Technology Space emission. “What experiments are you going to have on tardigrades? And squid?”, Anthony and Evan ask Thomas Pesquet

Space emission. “What experiments are you going to have on tardigrades? And squid?”, Anthony and Evan ask Thomas Pesquet

A tartigrade, such as those studied aboard the ISS. (NASA / AMES RESEARCH CENTER)

Another week has passed in the ISS, and Thomas Pesquet is back in the podcast “The Space Show”. In this new episode, he answers questions about the refueling from the space station. But also to the experiments he will carry out on funny bugs, the tardigrades. Without forgetting the calamari!

It is Emmanuel who launches himself, on the supply: how the delivery is sent in space? And “Are you going out into space to pick it up?” Thomas Pesquet explains: everything goes through small rockets, “in cargo vehicles, small space capsules which come to fly very close to the space station. Afterwards, there are two possibilities: either the capsules come to dock themselves automatically to the space station, on automatic pilot. Then, we , we just have to open the airlock and we have our delivery. Either we have a robotic arm, you imagine, it’s an articulated arm, and we can grab the space capsule that is flying close to our station. hang it up ourselves at the station. And then we just have to open it. “

Zacharia is worried about the cotton plant on board the ISS. “In space, there is no oxygen, no water, no sun, no UV light.” Thomas reassures him: “Inside a space station, we have oxygen, we have no sun but we have light, by artificial lamps. And then, we have water which is particularly useful to us. to drink. With all that, we will be able to keep these plants alive. “ But the most complicated is weightlessness. “It’s a bit complicated: you have to maintain potting soil so that the plant does not fly away. To water it, the water floats. It’s like Captain Haddock’s scoop of whiskey. It doesn’t stay in the water. a container, in a bottle. So we inject it into the earth with syringes. And then, for the artificial sun, we put it in greenhouses. It makes a pink light, it’s pretty at night, to make it grow our plants “. All this is not just for the decoration of the space station! “When we want to go to Mars and go very, very far from the earth, we will have to grow our own plants. Fortunately we learn how to do it in the ISS.”

Anthony, and Evan want to know what experiments are going to be done on the tardigrades. “And the squids, too”, insists Evan. But first, what are tardigrades? “They are small microscopic animals, but they are super resistant. They manage to live in the vacuum of space. And that is incredible.” But what do we want to know? “What we want to do is take them into space and study that mechanism. How do they do it? What’s their thing about resisting everything? So we’re going to expose them to a very complicated environment, very difficult, extreme that is space. And then, we will look at their reactions. And then, if we learn their secrets, we hope to be able to apply that perhaps on Earth and to learn, us, to be more resistant, to s ‘adapt to environments that are not necessarily made for us “.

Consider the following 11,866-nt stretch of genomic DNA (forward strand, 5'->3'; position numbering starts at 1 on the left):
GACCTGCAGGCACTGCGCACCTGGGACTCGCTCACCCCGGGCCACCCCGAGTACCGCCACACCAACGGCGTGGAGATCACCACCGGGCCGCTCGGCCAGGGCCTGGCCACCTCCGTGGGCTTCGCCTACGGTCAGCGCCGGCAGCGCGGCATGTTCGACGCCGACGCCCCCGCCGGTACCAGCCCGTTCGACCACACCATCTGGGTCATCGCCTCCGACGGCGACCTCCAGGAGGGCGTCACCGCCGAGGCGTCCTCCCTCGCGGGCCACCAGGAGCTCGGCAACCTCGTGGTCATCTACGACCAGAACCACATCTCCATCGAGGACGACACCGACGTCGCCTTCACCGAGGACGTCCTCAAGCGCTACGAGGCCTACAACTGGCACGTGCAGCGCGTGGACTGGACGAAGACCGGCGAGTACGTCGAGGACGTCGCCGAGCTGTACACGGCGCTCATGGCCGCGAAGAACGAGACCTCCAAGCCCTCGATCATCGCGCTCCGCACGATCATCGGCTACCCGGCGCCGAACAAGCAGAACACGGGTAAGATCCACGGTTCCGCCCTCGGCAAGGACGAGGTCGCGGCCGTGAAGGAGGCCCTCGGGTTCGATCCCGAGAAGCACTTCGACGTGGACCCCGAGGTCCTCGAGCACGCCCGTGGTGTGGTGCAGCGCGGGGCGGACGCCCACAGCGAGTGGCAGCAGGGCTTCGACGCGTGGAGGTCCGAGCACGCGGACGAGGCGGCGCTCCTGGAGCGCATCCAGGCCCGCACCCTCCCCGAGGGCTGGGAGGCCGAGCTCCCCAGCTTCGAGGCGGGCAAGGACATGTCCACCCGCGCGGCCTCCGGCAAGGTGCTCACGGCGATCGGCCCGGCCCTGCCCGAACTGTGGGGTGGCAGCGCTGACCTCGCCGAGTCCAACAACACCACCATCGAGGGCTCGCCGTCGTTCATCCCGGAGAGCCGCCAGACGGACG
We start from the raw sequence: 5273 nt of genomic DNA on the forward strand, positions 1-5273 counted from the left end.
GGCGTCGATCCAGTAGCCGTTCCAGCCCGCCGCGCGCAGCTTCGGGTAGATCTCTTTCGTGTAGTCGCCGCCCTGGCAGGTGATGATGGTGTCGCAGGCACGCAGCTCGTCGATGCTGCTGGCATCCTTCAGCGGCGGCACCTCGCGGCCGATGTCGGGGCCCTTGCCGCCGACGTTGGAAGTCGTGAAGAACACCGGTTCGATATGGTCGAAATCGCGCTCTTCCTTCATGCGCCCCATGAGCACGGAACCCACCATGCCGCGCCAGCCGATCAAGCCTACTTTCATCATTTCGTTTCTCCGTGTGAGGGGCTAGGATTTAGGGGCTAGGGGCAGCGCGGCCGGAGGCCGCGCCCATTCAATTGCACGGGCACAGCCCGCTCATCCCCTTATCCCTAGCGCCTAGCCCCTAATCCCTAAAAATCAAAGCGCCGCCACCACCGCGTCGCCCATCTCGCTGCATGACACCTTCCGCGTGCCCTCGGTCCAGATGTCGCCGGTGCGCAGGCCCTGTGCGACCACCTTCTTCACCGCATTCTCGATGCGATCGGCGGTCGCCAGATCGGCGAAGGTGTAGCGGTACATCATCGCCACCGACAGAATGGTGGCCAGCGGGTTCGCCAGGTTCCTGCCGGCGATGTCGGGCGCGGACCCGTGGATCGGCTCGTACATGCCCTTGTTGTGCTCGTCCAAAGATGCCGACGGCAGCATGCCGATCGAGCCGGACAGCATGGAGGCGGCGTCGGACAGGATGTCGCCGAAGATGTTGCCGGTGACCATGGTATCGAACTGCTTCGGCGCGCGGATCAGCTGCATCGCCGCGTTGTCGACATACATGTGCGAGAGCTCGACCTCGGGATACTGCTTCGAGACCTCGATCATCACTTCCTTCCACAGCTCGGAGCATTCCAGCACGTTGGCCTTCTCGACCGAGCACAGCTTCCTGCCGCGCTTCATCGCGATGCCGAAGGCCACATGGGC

What about the calamari? “There, we are going to study the interaction between them and their microbes, in symbiosis. In the human body too, there are plenty of microbes and there are some that attack a little, but there are some that are a little beneficial . It’s important to understand what’s going on. So, we use these little squids as models and then apply the results to the human body. But it’s going to give us a whole menagerie on the space station. Luckily, they’re all there. miniatures “.

Baby squids such as those sent to the ISS.
Baby squids such as those sent to the ISS. (JAMIE S. FOSTER / UNIVERSITY OF FLORIDA / NASA)

Jeannette would like to know if the astronauts can receive objects from her family or from students. “If so, how can we send them to you?” Thomas Pesquet explains that in the supply cargo ships, “There is always a tiny bit of space for packages for the astronauts. It can be a drawing, it can be chocolate. It can be an object that will make you laugh or that has a meaning for you.” But it is too late to prepare a new shipment: all the packages are already ready. “It takes a long time to prepare them, you have to send them to NASA, you have to put them in packaging that works well, and then, you have to send them to Cape Canaveral to put them on a rocket to go. in space … All that takes time “. So it’s too late this time. “But maybe for my next mission, you can send me items!”

On this page, you can listen to this new episode of Space emission, where astronaut Thomas Pesquet answers children’s questions about life aboard the ISS. A meeting to listen to every Saturday at 10:44 and 12:51 on the franceinfo radio and to find in podcast.

To have a class (elementary and middle school) participate in a recording of Space emission, subject to availability, contact the Radio France mediator.

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